If it makes you feel good

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Photo by Looking for Janis

What is love? I asked.

Not that my therapist is levitating criss-cross-applesauce above a mountaintop, doling out answers to my pedestrian questions; but I wanted a professional opinion. I mean, she must’ve taken a class on it in college.

“It changes with the situation,” she replied with her usual diplomacy.

My therapist is like one of those friends who lets you vent and then gently nudges you to draw your own conclusions.

I wonder about “real love” the way a toddler stares at a balloon — there it is, hovering above my head making my hair staticky.

As a former women’s study leader and shepherdess of pliable children, I know the bible has three major categories for love: Eros, Philos and Agape.

Since I left religion, I’ve learned, largely due to youtube and conversations with my teens where I repeatedly ask ‘what does that mean?’ that there are also types of love that burst the dams of tradition and carve their own ways through our cultural landscape.

I was born in the 70s. We didn’t have cool words like polyamorous — people were swingers. It sounded like something you picked up at the hardware store. In midwest America, we learned about gender roles by watching Three’s Company.

Thus, while I am supportive of people blazing new trails, I am no expert on the fluidity of love in present-day society. Me speaking on modern love and gender roles is like taking dating advice from an ancient manual written by men in a society that put a price (and sometimes a nose-ring) on a woman as they would a cow.

So back to what the bible told me:

Eros, (which might be obvious to linguaphiles or sex-shop patrons), is when you look into someone’s eyes and realize you wouldn’t mind meshing your bodies until it brings one or both of you to the brink of suffocation. Some people see this as the most selfish type of love. For me, it is an excuse to spend way too much on cute underwear.

Philos: aka “Brotherly Love” (Philadelphia was whimsically derived from this). This is the type of love I feel for friends who let me sob mascara marks into their shoulders or who slip me sweet hard truths like peppermint candies, such as: “Are you truly happy with him?”

Let the ugly crying commence.

Agape is the highest form of love. It is divine and should be practiced regardless of how mushy or un-mushy you feel. It can be a somewhat distanced love that requires going through the motions. For example, rinsing your husband’s spit from the sink could be agape love. It is not eros.

Agape is definitely a more complex idea, and there are volumes published on this. It is easy to write out Agapes like chores, but when you can’t comprehend the tear-smudged list, (like when a husband takes you on date night only to berate you during the drive) it’s best to simply reply, “It’s from God, so don’t even try to understand it.”

And sometimes love is too complex to be defined. Despite my husband’s mental health issues and legalistic religious fervor, it’s secure to say that after twenty years and four children, we had some type of significant love buried in the pile of lost luggage.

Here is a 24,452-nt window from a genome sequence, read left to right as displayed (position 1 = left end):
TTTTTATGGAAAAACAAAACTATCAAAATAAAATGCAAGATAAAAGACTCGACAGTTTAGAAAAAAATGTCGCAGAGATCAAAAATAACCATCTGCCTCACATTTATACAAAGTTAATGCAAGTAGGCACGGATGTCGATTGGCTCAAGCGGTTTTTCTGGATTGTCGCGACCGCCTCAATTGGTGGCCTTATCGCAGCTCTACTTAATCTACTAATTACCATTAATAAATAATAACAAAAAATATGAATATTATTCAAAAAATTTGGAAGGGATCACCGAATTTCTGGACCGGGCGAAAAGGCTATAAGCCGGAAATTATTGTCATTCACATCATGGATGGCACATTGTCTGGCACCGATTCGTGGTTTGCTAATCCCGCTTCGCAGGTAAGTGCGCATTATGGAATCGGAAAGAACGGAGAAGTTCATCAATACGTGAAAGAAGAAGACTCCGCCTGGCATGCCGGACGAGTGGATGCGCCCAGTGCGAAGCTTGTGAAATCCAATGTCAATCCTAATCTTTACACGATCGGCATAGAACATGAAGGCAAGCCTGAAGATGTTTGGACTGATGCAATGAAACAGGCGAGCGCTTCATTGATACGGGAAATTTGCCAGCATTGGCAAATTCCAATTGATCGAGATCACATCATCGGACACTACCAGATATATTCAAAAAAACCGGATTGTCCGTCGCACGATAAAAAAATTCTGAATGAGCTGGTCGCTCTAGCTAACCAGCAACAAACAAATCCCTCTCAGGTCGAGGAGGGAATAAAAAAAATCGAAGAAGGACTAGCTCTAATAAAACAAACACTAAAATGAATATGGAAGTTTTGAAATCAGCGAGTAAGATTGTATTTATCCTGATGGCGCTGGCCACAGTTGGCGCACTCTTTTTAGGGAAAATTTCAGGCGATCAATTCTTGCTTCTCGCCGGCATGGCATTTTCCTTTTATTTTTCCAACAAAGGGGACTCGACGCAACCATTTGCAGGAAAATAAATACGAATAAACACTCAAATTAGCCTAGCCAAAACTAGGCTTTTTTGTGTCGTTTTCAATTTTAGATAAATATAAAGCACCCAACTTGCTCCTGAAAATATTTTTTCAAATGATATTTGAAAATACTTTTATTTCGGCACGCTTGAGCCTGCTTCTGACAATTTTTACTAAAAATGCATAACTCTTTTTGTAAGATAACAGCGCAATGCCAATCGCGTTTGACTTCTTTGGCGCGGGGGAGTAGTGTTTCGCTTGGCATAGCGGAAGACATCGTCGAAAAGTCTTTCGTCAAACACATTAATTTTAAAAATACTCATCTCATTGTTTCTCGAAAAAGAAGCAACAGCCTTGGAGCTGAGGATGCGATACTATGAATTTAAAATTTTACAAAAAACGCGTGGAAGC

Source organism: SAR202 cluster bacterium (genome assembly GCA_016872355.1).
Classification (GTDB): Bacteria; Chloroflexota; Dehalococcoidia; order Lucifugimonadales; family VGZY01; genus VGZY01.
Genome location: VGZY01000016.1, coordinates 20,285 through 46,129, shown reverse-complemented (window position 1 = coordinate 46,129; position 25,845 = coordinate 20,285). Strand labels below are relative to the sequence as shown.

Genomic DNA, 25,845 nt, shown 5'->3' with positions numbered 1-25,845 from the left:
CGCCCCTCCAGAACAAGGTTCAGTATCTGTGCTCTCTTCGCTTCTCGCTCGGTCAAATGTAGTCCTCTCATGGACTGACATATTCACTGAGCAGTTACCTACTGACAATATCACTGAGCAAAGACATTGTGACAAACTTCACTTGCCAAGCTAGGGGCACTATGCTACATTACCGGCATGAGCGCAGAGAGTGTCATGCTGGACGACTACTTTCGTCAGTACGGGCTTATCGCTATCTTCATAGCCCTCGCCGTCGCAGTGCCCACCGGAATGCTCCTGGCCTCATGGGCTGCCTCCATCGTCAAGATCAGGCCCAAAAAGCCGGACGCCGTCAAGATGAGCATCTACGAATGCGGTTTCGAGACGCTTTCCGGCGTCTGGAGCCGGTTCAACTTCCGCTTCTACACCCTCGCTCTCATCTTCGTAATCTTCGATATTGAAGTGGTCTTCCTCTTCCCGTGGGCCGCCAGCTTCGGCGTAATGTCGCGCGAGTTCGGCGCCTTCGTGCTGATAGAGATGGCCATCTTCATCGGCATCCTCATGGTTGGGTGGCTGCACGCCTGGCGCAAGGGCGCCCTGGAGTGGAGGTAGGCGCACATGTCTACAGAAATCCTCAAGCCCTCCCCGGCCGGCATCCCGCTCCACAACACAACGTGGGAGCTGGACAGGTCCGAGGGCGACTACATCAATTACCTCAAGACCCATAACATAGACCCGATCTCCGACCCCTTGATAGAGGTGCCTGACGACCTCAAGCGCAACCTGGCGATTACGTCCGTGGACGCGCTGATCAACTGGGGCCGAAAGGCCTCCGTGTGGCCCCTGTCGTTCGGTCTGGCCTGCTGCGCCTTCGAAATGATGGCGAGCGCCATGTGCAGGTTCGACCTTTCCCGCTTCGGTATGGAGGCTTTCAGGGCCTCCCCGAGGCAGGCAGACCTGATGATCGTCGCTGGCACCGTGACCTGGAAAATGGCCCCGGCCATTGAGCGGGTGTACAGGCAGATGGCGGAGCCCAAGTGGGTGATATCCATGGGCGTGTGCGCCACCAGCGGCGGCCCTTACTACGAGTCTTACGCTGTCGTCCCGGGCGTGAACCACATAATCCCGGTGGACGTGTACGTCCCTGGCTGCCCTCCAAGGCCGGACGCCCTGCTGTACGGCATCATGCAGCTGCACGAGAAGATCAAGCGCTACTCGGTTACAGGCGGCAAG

I loved him. He loved me. Eros turned to Agape and then…well then everything bright became muddled like a Kindergartner’s watercolor painting.

About nine months after my husband and I separated, I tumbled head-over-heels for my new forever love. It was real. I knew it. I couldn’t imagine life without this person. That lasted about two and a half years before I walked away. My heart is still numb. I look back and ask, “What was all that about?”

Which bring me back to that age-old question: What is love?

I fear if it springs into my path, I’m going to run over it, glancing briefly at its writhing body through my rear-view mirror.

I don’t want anyone breaking another little piece of my heart right now, Janis.

Songwriters and philosophers and schoolchildren and film producers offer conflicting definitions of love.

Is it a highway? A river? A rose? Does it hurt? Can you keep it? Hold it? Stop it? Set it free? Is it at first sight? Does it grow? Can it be duplicated in further experiments? Does it make you crazy? Give you clarity? Is it forever? Does it die? Do you only get one shot at that Cinderella thing? Or was Sleepless in Seattle right all along?

Maybe love is the mashed-up Thanksgiving leftovers of all those things, where your turkey tastes like pumpkin pie, but you enjoy it anyway.

As I listen to Janis Joplin’s greatest hits and write to make intangibles concrete, I can’t help but feel that self-love has to come first.

I was taught self love is (obviously) selfish. As a Christian wife, I was mandated to give everything of myself, which meant sacrificing my goals, dreams and emotional well-being with the promise that god would reward me later for any injuries incurred during the ride.

These days, my focus is to pick through the burnt-out kiosk and rebuild. The kids and I are re-defining what a family looks like, how it operates, how it loves.

I’m also learning to be happy alone — to love being me.

As for storybook love.

Maybe I’ll see it from a mile away. Maybe it will dart into my path. Maybe it will grow from something I can’t even see yet, like a bacteria in a petri dish. Or maybe the soil of my heart is depleted from over-use and won’t grow crops again.

What I do know for sure is that I am living a life I love. I don’t have to give a little piece of my heart to anybody. Because the people who matter already have it.

You know you got it if it makes you feel good.

Written by

American expat in Germany, formerly conservative homeschool mom now navigating widowhood; runner, writer, Crossfitter, trying to figure **it out

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